The City of God Against the Pagans by Augustine of Hippo

| /

When he began to write The City of God in 413, St. Augustine's intention was to defend the Christian Church against the charge of having brought about the Sack of Rome in 410. Outgrowing this initial purpose, the work evolved into a detailed critique of the political and moral tradition of Rome and a synthesis of Platonism and Christianity which must stand as one of the most significant achievements in Western intellectual history. Apart from its intrinsic interest the Christian account of social and political relations which Augustine gives was to furnish one of the most fertile sources of material for the controversial literature of the middle ages. R. W. Dyson has produced a complete, accurate, authoritative and fluent translation of The City of God, edited together with full biographical notes, a concise introduction, bibliographical note and chronology of Augustine's life.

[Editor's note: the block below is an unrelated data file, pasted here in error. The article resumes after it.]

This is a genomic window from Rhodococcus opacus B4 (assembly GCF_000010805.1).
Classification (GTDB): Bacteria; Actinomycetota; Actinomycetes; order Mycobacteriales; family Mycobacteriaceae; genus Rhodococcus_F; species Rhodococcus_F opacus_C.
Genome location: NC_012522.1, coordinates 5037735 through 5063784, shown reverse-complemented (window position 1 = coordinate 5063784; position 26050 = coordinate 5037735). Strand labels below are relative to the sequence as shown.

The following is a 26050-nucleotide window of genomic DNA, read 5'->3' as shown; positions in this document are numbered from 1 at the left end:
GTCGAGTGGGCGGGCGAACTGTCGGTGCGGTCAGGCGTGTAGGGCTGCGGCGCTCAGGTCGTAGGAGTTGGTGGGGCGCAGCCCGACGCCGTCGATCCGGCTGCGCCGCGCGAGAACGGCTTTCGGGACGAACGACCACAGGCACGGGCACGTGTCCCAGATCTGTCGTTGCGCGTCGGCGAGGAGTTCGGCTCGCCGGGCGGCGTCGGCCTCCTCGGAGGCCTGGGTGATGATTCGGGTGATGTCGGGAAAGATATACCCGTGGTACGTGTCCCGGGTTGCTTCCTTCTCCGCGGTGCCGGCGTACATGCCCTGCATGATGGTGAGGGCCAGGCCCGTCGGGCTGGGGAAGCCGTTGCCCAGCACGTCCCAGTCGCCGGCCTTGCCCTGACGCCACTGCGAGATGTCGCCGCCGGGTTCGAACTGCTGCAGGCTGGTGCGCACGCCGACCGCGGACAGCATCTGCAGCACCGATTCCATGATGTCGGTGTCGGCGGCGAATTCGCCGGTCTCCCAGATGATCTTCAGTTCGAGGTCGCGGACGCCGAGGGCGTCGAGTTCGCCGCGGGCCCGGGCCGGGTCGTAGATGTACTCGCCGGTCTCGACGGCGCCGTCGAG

Cambridge University Press, 1998.
ISBN: 9780521468435. 1278 pp.
Translated and edited by R.W. Dyson.
Softcover. Very good.